On Wednesday, September 6, close to one hundred students, faculty, and art consumers gathered at the Richard E. Peeler Art Center for the grand opening of the exhibition “We Love Having You Here.” Curated by DePauw alumni and former Arthur E. Klauser Fellows Ian Brundige ‘22 and Alyssa Flory ‘22, the exhibit showcases, “a wide variety of perspectives and expressions of identity through the art available at DePauw,

Co-curators Ian Brundige '22 and Alyssa Flory '22 discuss their curated art collection "We Love Having You Here." Image courtesy of Parker Passarelli.

” Flory said. This exhibit exclusively includes pieces from the DePauw archives and collections around campus, representing the diversity and inclusivity of the DePauw community.

The collection, open from 10 a.m.to 4 p.m. Monday through Friday, 11 a.m. to 5 p.m. Saturday, and 1 p.m. to 5 p.m. Sunday in the Peeler Art Gallery, includes various sections all beginning with the title “We love…” 

These sections include “mythology”, “portraits”, “Vanessa”, “motherhood”, “subverting the narrative”, “demonstrations”, “masks”, “pop art”, “representation”, “Keith and Juan”, “Hoang”, “consumption”, “party people”, and “having you here”. Additionally, there are close to one hundred community labels, posted in pink, which provide context and interpretations from members of the DePauw community. 

Curator Ian Brundige explained, “I want to highlight the community labels specifically because they show a perspective of the pieces around our exhibit that are unique to members of our community.”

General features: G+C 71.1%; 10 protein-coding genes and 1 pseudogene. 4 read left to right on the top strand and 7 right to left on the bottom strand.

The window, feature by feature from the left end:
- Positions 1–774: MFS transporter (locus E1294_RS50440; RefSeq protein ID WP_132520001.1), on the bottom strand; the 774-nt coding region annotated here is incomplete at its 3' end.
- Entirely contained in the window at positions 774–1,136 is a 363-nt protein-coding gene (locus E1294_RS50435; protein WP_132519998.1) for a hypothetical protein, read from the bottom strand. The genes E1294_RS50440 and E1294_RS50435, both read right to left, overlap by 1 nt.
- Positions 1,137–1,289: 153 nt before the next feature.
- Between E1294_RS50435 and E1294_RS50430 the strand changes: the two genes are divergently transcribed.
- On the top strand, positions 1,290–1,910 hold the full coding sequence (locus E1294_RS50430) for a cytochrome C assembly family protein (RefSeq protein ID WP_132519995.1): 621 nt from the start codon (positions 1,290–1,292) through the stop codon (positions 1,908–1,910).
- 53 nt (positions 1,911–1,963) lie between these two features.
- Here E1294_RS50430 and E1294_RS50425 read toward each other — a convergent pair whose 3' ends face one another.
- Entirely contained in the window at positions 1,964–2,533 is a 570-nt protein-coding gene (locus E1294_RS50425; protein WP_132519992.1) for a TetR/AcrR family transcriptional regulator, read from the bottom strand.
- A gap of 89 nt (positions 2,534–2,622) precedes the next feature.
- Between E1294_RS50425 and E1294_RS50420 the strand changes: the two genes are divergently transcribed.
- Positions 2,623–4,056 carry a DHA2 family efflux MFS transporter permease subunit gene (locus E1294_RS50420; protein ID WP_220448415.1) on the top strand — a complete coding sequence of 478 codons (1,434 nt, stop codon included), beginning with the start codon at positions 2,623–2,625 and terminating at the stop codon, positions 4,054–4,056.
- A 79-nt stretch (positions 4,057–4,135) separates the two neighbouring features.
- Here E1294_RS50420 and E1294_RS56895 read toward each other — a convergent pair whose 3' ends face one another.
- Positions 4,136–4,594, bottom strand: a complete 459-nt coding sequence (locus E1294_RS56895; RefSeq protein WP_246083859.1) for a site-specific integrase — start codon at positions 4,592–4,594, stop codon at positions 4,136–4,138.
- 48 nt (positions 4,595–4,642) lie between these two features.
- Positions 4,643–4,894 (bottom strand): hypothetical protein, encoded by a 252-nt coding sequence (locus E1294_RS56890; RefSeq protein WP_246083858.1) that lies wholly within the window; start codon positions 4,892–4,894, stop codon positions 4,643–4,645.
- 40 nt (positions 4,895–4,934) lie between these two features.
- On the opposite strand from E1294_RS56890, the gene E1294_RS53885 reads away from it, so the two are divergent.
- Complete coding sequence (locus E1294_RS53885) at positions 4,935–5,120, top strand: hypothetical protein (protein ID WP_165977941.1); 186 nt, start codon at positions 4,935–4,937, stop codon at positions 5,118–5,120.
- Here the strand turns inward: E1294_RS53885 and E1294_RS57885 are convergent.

He also mentioned the motherhood section was a meaningful and important section to him. Pauline Ota, the co-chair of the Art and Art History department even mentioned this exhibit as “Flory’s grandchild,” representing the close connection and commitment she had to the central message and pieces included. The goal, Flory says, was to “allow the community to see the gorgeous, weird, and unique objects within our own community. We also wanted to explore new identities and messages for our campus in specific.” 

Brundige wanted to “show that Peeler galleries are a great apparatus to introduce new ideas which are personal to me and Alyssa, and can relate to others.”

Flory was not expecting the large attendance, but saw the turnout as a representation of increased acceptance of identities other than one’s own here at DePauw. “To see the identities here in person is very meaningful and a positive trend,” she said.

Both curators expressed gratitude towards members of the DePauw community including Christie Anderson, Pauline Ota, Jerry Bates, Alexandra Chamberlain, the women of Delta Gamma, Natalia Márquez, and Misti Scott.